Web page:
A National Headache Foundation migraine survey featuring experiences of individuals with migraine showed that 65% of individuals with migraine currently use triptans as an acute treatment. Most also seek relief across many treatment categories ranging from prescription drugs to over-the-counter pain killers to holistic or alternative medicine. Despite treating their migraines with a variety of therapies, less than 29% of responders report feeling that their migraine is under control.
Almost all responders felt misunderstood and feared they were a burden to family, friends, and colleagues.
• 93% of individuals agreed that those who don't suffer from migraine don't understand the severity of the disease
• 54% of individuals report feeling like a burden to family, friends and co-workers because of their disease
• 53% say they modified career plans and aspirations because of the impact of migraine
The survey also conveyed the emotional and mental burden of migraines. Over 77% of responders said they were not able to do the things they wanted to because of migraine attacks. Responders reported the following due to a migraine attack at least once a week:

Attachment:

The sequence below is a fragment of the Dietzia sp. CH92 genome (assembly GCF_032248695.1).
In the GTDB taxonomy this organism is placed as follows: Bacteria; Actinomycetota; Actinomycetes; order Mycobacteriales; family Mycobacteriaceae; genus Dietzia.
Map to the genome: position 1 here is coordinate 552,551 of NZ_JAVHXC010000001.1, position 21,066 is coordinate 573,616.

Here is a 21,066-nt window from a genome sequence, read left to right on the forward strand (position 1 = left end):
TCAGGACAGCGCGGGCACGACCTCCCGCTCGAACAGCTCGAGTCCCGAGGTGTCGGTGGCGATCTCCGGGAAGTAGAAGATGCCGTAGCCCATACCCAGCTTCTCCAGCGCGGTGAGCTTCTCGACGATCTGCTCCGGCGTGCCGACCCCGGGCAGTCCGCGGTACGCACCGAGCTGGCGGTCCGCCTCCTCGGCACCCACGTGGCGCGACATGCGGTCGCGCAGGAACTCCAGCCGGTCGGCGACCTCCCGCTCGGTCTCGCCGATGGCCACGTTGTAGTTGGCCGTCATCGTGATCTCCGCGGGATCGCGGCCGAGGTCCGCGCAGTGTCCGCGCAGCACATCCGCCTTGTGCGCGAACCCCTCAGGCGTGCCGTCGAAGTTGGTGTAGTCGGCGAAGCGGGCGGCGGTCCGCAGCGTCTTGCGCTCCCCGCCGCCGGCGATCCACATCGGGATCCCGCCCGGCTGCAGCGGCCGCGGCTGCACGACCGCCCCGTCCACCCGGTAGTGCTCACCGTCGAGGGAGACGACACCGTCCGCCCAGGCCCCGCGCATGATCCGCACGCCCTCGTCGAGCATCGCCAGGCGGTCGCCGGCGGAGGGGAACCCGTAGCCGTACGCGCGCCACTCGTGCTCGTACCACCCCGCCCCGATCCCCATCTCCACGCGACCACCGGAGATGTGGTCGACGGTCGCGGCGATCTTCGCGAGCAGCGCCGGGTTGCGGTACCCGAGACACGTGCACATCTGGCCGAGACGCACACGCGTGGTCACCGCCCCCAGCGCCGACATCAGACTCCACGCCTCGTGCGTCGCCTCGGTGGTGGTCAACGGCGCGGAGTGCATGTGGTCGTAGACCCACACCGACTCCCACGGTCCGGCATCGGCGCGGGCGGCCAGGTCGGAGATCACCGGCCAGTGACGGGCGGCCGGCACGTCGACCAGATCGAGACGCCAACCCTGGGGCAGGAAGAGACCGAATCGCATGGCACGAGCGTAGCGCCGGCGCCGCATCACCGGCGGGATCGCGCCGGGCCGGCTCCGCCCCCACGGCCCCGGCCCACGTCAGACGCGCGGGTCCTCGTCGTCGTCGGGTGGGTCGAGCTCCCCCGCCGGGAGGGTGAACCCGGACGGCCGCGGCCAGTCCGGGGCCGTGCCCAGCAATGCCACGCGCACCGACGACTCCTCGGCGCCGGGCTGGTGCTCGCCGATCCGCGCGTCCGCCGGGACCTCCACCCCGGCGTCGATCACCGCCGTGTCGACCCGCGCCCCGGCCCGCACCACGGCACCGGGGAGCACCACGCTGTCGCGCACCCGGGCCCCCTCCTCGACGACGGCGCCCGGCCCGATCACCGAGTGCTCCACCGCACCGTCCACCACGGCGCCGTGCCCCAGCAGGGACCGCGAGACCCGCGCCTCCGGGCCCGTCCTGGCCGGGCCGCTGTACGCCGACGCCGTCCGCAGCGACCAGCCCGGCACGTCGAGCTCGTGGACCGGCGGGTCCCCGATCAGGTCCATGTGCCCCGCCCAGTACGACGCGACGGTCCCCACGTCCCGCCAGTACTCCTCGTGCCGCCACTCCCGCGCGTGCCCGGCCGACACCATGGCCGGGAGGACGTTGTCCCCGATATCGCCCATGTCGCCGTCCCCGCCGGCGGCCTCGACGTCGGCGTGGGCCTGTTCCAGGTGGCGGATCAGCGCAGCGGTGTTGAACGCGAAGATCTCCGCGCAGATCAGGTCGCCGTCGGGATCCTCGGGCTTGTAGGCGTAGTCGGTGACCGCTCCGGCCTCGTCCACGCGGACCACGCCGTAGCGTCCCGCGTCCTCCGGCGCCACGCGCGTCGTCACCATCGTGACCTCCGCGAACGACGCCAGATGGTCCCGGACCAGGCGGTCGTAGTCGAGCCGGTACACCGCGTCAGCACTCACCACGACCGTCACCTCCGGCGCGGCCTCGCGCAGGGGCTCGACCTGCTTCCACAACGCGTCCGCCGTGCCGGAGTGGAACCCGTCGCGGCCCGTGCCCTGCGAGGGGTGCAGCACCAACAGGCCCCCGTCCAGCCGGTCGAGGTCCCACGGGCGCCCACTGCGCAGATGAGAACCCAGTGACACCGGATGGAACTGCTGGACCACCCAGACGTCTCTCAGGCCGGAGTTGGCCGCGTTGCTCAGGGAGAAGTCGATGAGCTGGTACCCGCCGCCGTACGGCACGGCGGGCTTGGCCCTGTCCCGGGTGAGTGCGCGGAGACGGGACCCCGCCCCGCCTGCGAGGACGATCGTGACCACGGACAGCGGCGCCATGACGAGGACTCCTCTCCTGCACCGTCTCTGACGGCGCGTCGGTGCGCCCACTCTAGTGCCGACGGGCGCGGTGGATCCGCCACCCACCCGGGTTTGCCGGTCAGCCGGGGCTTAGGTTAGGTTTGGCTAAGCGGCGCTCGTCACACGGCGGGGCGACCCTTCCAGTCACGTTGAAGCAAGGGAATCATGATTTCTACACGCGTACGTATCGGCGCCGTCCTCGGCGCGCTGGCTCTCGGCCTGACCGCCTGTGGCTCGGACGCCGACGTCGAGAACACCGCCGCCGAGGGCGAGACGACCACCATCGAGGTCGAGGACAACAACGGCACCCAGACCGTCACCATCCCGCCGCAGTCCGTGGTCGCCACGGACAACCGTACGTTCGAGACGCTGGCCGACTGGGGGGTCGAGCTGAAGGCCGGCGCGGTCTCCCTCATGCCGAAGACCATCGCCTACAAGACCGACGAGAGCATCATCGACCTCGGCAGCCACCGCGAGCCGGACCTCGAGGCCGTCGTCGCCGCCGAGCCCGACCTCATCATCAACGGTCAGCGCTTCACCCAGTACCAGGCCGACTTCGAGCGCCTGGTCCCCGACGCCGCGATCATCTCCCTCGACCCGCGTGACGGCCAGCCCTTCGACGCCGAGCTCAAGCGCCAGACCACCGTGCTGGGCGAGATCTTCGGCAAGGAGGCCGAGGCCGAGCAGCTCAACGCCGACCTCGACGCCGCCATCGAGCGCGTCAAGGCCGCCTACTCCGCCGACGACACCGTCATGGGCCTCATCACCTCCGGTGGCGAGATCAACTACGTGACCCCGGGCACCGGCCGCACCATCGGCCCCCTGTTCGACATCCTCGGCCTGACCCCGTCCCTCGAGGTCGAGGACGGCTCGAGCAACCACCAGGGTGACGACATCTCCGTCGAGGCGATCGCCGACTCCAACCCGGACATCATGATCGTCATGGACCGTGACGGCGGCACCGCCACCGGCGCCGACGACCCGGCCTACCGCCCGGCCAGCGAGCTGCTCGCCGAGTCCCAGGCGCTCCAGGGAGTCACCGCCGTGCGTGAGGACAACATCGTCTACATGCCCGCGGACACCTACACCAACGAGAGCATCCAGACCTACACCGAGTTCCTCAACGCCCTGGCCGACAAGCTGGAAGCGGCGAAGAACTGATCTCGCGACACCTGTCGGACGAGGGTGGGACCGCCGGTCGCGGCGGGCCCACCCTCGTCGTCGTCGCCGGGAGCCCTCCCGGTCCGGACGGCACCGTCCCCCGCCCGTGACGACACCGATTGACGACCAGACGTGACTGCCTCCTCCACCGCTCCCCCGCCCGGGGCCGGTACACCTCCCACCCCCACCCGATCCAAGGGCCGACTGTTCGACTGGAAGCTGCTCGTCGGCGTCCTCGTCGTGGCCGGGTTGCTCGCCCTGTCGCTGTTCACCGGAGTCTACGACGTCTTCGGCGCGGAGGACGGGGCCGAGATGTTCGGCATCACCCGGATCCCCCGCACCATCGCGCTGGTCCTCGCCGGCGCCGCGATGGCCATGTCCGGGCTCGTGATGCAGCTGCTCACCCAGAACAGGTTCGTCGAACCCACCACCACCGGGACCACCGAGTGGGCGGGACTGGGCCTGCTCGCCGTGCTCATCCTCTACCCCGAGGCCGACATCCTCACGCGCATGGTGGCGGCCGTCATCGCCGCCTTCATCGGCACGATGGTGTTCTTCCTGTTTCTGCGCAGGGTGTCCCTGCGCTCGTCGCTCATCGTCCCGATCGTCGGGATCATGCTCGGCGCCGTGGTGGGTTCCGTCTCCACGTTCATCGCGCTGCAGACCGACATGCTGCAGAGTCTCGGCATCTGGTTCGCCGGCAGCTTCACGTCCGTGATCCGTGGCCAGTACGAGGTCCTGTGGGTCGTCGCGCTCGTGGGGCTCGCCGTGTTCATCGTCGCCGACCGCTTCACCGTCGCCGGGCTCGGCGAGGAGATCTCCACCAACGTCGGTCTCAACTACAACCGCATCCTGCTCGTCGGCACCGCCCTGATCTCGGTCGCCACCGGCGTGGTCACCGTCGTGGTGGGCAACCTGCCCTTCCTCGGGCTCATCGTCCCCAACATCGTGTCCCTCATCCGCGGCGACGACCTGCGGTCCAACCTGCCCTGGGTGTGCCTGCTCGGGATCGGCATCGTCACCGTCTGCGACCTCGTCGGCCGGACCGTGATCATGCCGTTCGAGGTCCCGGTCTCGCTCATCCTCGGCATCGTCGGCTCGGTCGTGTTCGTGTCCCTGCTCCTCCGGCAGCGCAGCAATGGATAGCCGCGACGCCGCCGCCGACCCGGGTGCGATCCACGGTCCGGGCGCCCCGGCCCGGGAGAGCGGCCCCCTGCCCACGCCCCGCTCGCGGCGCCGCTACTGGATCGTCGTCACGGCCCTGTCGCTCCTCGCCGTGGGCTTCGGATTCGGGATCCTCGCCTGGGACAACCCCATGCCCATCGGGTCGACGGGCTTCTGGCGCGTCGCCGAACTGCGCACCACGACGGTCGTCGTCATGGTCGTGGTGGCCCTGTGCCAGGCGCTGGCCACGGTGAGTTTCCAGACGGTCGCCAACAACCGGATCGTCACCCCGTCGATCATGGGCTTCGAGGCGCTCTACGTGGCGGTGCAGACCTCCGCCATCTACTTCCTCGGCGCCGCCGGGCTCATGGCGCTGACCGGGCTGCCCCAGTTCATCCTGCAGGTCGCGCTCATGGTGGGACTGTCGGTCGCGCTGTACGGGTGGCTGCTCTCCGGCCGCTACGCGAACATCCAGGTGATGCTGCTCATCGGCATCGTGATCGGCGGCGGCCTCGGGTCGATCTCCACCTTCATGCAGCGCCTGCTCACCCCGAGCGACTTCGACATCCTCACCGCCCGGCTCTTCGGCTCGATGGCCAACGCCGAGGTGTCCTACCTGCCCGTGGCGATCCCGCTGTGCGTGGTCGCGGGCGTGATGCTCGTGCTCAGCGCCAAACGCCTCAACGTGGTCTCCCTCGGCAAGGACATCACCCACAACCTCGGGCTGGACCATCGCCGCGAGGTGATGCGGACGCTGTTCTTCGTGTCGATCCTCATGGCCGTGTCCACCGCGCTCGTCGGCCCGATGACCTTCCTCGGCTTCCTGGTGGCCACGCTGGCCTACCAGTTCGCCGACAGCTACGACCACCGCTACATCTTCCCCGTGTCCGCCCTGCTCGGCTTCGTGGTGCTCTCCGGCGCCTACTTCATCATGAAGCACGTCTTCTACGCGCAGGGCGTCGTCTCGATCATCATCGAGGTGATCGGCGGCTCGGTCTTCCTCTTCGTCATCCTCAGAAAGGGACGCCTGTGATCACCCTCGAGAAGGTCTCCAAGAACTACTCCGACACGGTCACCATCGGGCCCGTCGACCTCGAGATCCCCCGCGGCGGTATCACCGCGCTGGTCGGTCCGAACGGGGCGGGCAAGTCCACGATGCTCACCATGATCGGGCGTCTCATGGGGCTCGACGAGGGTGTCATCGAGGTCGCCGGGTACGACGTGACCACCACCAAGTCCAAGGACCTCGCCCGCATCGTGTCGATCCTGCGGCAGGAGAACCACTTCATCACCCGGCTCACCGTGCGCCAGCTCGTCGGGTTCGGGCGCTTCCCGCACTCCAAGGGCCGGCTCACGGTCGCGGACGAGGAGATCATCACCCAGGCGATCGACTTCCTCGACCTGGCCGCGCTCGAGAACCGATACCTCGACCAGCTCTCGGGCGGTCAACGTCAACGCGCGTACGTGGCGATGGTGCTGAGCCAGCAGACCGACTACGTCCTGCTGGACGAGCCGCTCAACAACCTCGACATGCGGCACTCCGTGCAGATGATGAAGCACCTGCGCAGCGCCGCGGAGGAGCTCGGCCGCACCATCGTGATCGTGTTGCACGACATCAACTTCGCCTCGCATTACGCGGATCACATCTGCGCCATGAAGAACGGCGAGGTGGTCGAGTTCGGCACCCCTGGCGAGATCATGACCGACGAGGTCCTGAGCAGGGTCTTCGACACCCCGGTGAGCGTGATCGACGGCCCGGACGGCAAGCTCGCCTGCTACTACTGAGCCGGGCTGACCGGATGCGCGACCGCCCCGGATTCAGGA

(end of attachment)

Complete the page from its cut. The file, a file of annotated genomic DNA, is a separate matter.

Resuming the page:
• 42% were unable to exercise or participate in physical activity
• 37% feel less productive at work or school
• 28% feel less able to take care of their children
• 25% avoid sexual intimacy
Due to side effects such as brain fog, fatigue and sleepiness, on average 46% of the responders between the ages of 18 to 59 feel anxious upon taking treatment. In addition, 47% report that treatment side effects have interfered with their ability to go to school or work.
"Migraine disease is so much more than a headache. Due to the COVID-19 pandemic that has impacted our world, stress and anxiety, which are major triggers for people with migraine, are at an all-time high. We must strive to understand and educate about the impact of this disease on not only physical well-being; but also, emotional and mental health," said Mary Franklin, executive director of National Headache Foundation. "Every person living with migraine has a different experience and we want all to feel confident in their treatment choices; but also know that there are others who understand the real impact of the disease."
Peter McAllister, MD
Danielle S. Shpiner, MD; Crystal Dixon, MD; Melissa R. Ortega, MD; and Henry Moore, MD
Nidhiben Anadani, MD